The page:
It was a hot day. Started quite cloudy, but all clouds cleared by the time we got to the area, picked up the accreditation – a very smooth process, yey. Heavy bags parked, cameras on the straps or around the necks and off to start shooting bands. As every year, the madness is opened by local beloved heroes, Black Debbath, with their heavy heavy metal and quirky humor. Some of the photographers got a chance at going on stage and that was a nice and different kind of adventure and chance at looking down at the crowd and the snakepit. The snakepit was built for Metallica and people who either won or paid (I guess) for Snakepit tickets. It made it really weird for the photographers as it was like a semicircle in front of the main stage, surrounded by a catwalk and only behind the catwalk you’d have the crowd. So for most of the day, we didn’t have the usual happy faces cheering behind us while we photographed acts on the main stage. And for the first act, it was just photographers in the snakepit. Such a luxury, we could all fir it in without touching eachother nor blocking anyone else’s view by moving around. After the first band though, they let people come into the Snakepit, and I heard some of those complained there were too many photographers. Poor souls. We also complained among ourselves that there were…people who had no photo etiquette. I think that the person taking this decision deserves some…negative reviews.

Another Norwegian legend, Trondheim based Motorpsycho, played on the second outdoor stage, Vampire. I can’t remember if I saw them as a quartet live before, they were usually a trio. It was also the first time I saw them with their new drummer and as with any of their previous drummers, they made an amazing choice. The grooviness of everything is too beautiful for words. It was peak heat though so I ran away after the 3 – long – songs which we get to photograph. Also this stage and its photopit were modified, as it had a weird huge catwalk meant for Parkway Drive so we had a bit of a logistic challenge to run around it and get some nice angles to shoot from. However, the crowd could come all the way to the fence.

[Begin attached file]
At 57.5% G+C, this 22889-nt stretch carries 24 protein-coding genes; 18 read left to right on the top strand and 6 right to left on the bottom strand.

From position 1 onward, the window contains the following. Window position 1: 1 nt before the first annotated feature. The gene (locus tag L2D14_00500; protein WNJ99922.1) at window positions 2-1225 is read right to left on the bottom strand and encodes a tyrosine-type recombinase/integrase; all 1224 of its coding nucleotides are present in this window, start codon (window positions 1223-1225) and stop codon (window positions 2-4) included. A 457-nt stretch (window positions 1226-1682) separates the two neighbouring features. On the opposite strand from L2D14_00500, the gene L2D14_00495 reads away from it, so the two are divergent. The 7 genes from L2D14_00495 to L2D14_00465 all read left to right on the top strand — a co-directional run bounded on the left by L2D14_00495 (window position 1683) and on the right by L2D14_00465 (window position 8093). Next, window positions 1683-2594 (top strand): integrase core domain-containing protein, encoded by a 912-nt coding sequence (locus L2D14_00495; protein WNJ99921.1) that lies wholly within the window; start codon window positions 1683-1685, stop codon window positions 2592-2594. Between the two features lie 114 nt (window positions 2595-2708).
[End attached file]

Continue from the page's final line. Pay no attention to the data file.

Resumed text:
Nervosa was next on the tent stage – Moonlight – and I’m happy I finally got to see the Brazilian thrash act live. The girls are such a delight to watch and their intensity and good energy is contagious. I left there with my spirits well lifted. I used the end of their show to grab some food – some noodles with chicken, not the best of festival foods I ever had though. And even if the queues were really small at this time of the day, I didn’t have the energy to go to see Saxon so I skipped them and went back to the tent to watch the New Zealand act Alien Weaponry. They were simply amazing. Only 3 guys but the stage felt small for them. The show started with their drummer performing a small haka ritual behind the drum kit and then their cool mix of maori lyrics, powerful riffs and simple joy of being on stage was yet another uplifting concert. It seems like the tent stage hosted the best of concerts on Wednesday. Next up there were the Greeks in Rotting Christ, who simply leveled the place down and delivered such a perfect show in every way. Sound, energy, execution. I am glad I stayed and watched most of it and it was sad when it ended.

I also got to watch some of Europe’s performance on the main stage. The fact that they have the charming Joey as a band leader that, makes it so that even if I’ve seen them many times and my back wanted to go home and die in a sauna for some hours, I managed to forget the pain and enjoy some of their hits. Or simply some of the show off moments on the catwalk.

Wednesday’s headliners were Metallica. Which was…ok. I’ve never gotten much into their shows to be honest. And I really dislike golden circles, snake pits and any other ways of splitting the crowd, giving unnecessary headaches to organizers and security, and just…meh. It kinda shadows the show for me. Besides, I couldn’t figure out if someone had a bad day when it comes to the images projected on the main screens or it was actually meant for the first song to show us a still of a monitor on stage and nothing else. Afterwards we started to have moving images, but whoever thought it’s a good idea to split those screens into maaany picture in picture trying to show all band members at once should pay by having to read different 5 books at once, every second, for the rest of their lives. Those screens were visual cacophony. To be honest, the most enjoyable parts of the concerts were those without visuals and I am so happy to have heard Sanitarium live. And the sound was tweaked and was way better by the time Sanitarium and some other of their bigger hits started, because the beginning was a bit odd, sound wise.

I hope many people felt flattered by Metallica’s cover of a CC Cowboy song “Vill, Vakker og Våt” and enjoyed watching Brian Tatler (Saxon, Diamond Dead) with them on stage when they covered “Am I Evil?”. We heard the last chords of this song and at the end of the day, I have to admit it’s quite powerful to hear the cheers of soooo many people for one of the biggest bands in metal history. If I read the stats correctly, there had been around 40k people at Ekeberg on Wednesday afternoon.

Full photo galleries from day 1 are available here